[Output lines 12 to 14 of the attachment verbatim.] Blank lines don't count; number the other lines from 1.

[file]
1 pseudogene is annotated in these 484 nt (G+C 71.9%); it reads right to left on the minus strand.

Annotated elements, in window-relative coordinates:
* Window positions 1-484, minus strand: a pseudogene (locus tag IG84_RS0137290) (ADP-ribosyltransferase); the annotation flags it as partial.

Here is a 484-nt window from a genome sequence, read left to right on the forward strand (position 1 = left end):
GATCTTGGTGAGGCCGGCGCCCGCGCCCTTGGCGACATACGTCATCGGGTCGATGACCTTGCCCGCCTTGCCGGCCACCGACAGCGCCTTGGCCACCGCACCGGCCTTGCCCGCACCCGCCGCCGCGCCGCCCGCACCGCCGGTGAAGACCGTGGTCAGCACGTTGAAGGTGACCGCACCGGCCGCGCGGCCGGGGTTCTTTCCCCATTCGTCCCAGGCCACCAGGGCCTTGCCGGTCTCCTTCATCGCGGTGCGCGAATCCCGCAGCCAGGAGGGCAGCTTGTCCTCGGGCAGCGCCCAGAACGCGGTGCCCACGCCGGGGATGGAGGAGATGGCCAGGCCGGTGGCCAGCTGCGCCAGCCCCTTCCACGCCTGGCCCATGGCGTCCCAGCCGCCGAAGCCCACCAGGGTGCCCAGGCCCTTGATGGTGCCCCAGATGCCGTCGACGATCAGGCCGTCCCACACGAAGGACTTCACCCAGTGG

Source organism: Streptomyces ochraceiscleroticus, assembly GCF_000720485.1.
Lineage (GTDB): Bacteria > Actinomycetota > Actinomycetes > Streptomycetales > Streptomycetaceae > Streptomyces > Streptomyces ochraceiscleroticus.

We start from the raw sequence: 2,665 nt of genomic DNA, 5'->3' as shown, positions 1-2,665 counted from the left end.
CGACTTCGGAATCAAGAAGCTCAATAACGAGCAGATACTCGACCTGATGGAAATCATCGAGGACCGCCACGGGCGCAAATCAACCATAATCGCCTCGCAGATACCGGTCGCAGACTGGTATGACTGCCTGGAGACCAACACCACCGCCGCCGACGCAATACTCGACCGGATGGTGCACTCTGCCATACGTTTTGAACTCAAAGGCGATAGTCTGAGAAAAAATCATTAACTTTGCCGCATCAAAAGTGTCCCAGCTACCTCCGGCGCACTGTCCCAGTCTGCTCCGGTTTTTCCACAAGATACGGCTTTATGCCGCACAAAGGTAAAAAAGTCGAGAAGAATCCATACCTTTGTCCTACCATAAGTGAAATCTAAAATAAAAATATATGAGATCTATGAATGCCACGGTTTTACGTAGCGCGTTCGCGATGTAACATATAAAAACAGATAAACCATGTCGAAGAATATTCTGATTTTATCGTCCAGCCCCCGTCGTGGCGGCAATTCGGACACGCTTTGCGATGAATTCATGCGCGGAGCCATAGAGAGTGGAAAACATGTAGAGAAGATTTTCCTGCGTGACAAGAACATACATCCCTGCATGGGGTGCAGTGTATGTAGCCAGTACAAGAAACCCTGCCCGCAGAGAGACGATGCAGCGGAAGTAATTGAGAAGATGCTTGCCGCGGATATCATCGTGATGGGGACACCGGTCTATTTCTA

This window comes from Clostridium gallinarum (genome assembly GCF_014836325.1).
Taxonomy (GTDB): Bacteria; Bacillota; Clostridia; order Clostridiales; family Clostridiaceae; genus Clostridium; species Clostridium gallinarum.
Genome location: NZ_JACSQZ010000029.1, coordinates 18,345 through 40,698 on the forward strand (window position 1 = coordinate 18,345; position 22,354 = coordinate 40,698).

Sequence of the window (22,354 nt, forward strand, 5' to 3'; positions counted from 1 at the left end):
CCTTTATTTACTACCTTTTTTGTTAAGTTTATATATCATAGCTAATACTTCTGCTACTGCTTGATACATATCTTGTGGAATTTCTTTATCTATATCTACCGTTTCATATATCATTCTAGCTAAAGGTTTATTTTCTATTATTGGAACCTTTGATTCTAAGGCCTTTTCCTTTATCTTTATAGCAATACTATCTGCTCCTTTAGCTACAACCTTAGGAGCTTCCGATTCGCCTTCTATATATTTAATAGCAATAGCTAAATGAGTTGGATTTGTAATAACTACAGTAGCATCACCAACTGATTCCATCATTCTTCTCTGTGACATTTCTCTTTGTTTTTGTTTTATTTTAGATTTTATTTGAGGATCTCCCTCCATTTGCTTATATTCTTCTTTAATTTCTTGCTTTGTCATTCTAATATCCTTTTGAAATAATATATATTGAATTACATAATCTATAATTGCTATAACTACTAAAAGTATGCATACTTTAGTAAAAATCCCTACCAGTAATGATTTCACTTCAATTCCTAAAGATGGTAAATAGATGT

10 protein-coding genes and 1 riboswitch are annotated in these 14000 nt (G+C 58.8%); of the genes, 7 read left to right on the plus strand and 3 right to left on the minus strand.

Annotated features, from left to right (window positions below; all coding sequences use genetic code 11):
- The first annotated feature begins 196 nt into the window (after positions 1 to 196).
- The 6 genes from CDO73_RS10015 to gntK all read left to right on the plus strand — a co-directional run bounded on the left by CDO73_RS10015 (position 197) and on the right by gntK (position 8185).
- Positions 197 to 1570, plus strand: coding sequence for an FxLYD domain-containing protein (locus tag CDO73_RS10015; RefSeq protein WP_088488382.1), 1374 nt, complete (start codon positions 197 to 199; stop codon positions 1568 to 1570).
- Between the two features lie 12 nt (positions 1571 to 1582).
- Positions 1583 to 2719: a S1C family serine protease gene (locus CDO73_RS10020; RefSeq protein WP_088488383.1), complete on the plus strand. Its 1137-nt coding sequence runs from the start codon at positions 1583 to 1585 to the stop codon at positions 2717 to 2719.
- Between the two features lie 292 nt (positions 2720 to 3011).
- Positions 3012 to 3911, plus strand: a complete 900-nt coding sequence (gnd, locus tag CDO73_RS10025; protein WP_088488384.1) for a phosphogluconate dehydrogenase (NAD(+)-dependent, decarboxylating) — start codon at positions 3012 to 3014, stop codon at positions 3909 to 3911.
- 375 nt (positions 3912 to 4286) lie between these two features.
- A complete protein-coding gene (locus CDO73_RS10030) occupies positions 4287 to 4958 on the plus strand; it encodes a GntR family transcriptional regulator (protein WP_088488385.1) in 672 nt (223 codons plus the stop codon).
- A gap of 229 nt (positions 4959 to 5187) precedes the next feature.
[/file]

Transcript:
Genome location: NZ_JACSQZ010000029.1, coordinates 18,345 through 40,698 on the forward strand (window position 1 = coordinate 18,345; position 22,354 = coordinate 40,698).

Sequence of the window (22,354 nt, forward strand, 5' to 3'; positions counted from 1 at the left end):
CCTTTATTTACTACCTTTTTTGTTAAGTTTATATATCATAGCTAATACTTCTGCTACTGCTTGATACATATCTTGTGGAATTTCTTTATCTATATCTACCGTTTCATATATCATTCTAGCTAAAGGTTTATTTTCTATTATTGGAACCTTTGATTCTAAGGCCTTTTCCTTTATCTTTATAGCAATACTATCTGCTCCTTTAGCTACAACCTTAGGAGCTTCCGATTCGCCTTCTATATATTTAATAGCAATAGCTAAATGAGTTGGATTTGTAATAACTACAGTAGCATCACCAACTGATTCCATCATTCTTCTCTGTGACATTTCTCTTTGTTTTTGTTTTATTTTAGATTTTATTTGAGGATCTCCCTCCATTTGCTTATATTCTTCTTTAATTTCTTGCTTTGTCATTCTAATATCCTTTTGAAATAATATATATTGAATTACATAATCTATAATTGCTATAACTACTAAAAGTATGCATACTTTAGTAAAAATCCCTACCAGTAATGATTTCACTTCAATTCCTAAAGATGGTAAATAGATGT